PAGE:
This latest mayhem in Central Asia distracted Russia from Ukraine and delayed the annexation plan till Moscow stabilized its sphere of influence. However, whether it would have deterrent value in Ukraine, is not clear yet.
Still, a far crisis in Eastern Europe has found strong traction in Central and West Asia implicating Russia, to a lesser extent Iran, Pakistan, and China, besides, the main theater–Central Asia.
The stakes for the region are high and so is for Pakistan
This brings us back to the US hybrid strategy (meant for deterrence and behavioral change of the countries): the group(s) drafted in ranks of Afghan Taliban have irked the regional countries backing the Taliban, to the glee of Washington. Now going forward, the Afghan Taliban will be viewed with deep suspicion from Moscow, Beijing to Islamabad and Tehran as they have so far refused to neutralize the potential and actual proxy groups focused on Afghanistan’s neighbors.
Here is what Pakistan can do to stabilize Afghanistan and calm nerves in the region in a bid to ameliorate the challenging situation. First thing first, Islamabad has no substantive leverage on the Taliban. However, it can be enhanced by taking these three steps, ie, a: nearly recognize the Taliban as a legitimate government of Afghanistan; b: send out doctors and engineers to take over collapsed hospitals left by western NGOs; c: train Taliban’s intelligence outfit drawing from regime’s disbanded NDS members.
This strategy will provide the Afghan Taliban enough incentive to prevent Afghanistan from becoming a hotbed of a new round of insurgency and deny sanctuary for militants focused on neighboring countries’ stability. Of Course, this is some type of pushback as far as Pakistan is concerned.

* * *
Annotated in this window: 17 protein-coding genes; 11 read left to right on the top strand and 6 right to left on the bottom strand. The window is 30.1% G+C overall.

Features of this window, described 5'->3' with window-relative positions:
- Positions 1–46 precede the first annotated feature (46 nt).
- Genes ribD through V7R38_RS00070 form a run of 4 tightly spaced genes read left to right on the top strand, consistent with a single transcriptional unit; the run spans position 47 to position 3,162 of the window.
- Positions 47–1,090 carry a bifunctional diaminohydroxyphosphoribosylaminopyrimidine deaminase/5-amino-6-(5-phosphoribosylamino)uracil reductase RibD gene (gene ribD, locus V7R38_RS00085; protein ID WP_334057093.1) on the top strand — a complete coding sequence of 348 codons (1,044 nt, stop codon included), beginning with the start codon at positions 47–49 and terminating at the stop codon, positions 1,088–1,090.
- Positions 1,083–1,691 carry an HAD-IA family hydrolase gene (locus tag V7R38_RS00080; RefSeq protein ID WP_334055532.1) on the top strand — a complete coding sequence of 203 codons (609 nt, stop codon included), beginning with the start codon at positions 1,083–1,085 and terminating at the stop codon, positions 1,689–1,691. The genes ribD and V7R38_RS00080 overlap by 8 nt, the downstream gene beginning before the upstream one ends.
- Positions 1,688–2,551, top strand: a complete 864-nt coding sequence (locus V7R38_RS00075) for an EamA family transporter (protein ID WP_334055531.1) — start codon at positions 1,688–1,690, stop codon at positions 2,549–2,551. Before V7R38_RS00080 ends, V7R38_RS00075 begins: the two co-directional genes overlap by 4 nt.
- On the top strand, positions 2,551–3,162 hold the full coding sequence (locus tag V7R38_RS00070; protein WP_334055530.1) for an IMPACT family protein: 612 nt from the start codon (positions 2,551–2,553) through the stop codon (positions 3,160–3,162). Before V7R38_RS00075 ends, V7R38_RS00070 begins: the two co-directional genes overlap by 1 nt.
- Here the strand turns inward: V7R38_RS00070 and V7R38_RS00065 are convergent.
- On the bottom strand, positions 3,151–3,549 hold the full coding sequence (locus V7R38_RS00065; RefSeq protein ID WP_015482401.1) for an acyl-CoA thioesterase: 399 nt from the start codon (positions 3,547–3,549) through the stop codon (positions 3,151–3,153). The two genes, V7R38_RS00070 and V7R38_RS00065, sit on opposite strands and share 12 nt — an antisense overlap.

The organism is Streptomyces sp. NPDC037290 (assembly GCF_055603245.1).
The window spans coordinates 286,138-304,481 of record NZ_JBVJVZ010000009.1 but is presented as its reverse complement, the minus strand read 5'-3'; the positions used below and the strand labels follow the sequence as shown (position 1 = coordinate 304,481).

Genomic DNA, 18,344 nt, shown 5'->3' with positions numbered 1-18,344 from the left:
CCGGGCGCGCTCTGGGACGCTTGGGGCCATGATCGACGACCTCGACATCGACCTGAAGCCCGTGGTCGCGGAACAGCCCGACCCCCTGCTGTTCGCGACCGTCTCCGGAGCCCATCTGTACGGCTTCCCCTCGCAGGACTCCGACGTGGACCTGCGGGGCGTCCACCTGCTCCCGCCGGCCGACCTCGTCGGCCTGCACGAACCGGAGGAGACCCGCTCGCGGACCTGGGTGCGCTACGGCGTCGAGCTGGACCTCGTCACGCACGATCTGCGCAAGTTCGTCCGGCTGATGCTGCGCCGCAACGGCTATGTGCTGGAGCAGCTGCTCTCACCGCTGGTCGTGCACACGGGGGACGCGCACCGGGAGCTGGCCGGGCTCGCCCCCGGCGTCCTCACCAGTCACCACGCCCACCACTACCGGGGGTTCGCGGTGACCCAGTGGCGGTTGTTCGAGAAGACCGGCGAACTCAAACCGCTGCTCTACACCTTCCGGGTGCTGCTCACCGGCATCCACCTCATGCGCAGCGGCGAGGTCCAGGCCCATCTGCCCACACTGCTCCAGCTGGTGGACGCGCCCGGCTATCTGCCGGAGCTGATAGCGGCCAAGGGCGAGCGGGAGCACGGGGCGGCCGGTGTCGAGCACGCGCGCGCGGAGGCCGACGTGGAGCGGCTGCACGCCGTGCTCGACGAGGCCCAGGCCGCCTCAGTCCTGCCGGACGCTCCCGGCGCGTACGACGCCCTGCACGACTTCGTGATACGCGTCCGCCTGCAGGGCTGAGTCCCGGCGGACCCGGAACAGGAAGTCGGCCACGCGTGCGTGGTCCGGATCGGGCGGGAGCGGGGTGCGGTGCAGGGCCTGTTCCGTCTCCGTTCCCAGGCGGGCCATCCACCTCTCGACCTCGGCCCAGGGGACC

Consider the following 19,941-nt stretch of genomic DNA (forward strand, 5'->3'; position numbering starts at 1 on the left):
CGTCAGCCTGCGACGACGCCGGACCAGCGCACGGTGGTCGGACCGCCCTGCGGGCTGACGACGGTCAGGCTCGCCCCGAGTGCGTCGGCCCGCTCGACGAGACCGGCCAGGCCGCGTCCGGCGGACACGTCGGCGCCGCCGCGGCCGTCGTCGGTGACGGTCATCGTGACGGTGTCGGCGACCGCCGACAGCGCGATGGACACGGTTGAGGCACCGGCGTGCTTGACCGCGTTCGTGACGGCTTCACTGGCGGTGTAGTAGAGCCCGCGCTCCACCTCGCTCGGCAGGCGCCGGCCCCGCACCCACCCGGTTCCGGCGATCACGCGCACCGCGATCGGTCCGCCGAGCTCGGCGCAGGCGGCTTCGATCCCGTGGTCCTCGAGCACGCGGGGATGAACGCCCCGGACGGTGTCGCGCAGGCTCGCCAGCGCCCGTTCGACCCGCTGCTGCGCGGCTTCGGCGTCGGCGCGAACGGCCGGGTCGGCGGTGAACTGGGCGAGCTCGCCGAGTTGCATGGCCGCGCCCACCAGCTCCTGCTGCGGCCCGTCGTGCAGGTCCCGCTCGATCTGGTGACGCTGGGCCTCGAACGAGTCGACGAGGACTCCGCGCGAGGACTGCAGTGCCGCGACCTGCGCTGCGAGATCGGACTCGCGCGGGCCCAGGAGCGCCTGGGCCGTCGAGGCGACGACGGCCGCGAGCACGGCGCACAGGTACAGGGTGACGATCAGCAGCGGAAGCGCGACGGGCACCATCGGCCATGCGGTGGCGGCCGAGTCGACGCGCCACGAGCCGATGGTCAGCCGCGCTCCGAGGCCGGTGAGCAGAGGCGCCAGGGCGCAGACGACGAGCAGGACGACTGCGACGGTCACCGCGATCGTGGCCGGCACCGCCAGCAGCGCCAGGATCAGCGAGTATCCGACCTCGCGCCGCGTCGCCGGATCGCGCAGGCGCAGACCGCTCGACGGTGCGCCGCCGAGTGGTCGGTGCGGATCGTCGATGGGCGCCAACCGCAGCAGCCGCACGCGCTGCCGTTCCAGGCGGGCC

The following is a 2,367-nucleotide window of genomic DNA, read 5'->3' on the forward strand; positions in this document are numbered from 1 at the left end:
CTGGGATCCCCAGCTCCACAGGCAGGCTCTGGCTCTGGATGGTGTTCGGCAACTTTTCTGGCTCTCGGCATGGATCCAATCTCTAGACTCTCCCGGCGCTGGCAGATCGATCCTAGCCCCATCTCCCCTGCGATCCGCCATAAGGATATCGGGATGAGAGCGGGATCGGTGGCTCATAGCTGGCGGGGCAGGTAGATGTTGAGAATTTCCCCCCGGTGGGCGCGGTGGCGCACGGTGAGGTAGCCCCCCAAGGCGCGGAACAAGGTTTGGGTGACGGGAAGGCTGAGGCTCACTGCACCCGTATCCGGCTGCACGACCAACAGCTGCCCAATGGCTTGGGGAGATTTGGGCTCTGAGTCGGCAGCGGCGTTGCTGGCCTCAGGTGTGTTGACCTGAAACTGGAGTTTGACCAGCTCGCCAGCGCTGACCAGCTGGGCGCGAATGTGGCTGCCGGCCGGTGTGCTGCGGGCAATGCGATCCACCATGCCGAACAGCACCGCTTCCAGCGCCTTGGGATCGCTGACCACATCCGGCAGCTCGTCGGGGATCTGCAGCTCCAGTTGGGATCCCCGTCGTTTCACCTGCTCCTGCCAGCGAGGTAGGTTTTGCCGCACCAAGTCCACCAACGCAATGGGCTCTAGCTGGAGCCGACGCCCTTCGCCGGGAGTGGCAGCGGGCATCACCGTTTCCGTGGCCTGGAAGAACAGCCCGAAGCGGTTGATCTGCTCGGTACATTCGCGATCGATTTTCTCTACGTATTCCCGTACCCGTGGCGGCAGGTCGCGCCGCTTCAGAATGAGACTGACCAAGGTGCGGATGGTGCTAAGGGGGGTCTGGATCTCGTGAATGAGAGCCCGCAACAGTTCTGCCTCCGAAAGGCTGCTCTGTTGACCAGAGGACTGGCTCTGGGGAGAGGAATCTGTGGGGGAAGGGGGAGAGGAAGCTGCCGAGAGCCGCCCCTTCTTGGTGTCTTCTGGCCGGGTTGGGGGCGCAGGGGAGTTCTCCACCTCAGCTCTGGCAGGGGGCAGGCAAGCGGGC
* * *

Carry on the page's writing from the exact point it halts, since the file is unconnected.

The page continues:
Paranoid Moscow and the region will connect dots when they witness US overt support for NGOs and would assume covert help for toppling govt and destabilizing other countries perceived to be hostile or less friendly towards the US. And its resolve will likely get stronger in impending talks with the US on the Ukraine crisis.
Read more: Is Kazakhstan Russia’s next Ukraine?
Given zero blowback of overt use of proxy NGOs as a front and through them kinetic operations, the US is well poised to put in place some deterrent value for reversals on some issues. Such as Russian pullback from Ukraine, halting Chinese BRI and CPEC in its tracks, and Iran’s belligerence.
In a nutshell, this is a boundary-less geopolitical contest involving, in large part, the interstate rivalry between China-US, Russia-US, Pakistan-US, Iran-US, manifested in proxy warfare in gray zones and non-viable states and regions of Central Asia and West Asia. A push back in varying degrees from all these countries is imminent–welcome to a new cold war.
Jan Achakzai is a geopolitical analyst, a politician from Balochistan, and an ex-adviser to the Balochistan Government on media and strategic communication. He remained associated with BBC World Service. He is also Chairman of the Institute of New Horizons (INH) & Balochistan. He tweets @Jan_Achakzai.
The views expressed by the writers do not necessarily represent Global Village Space’s editorial policy.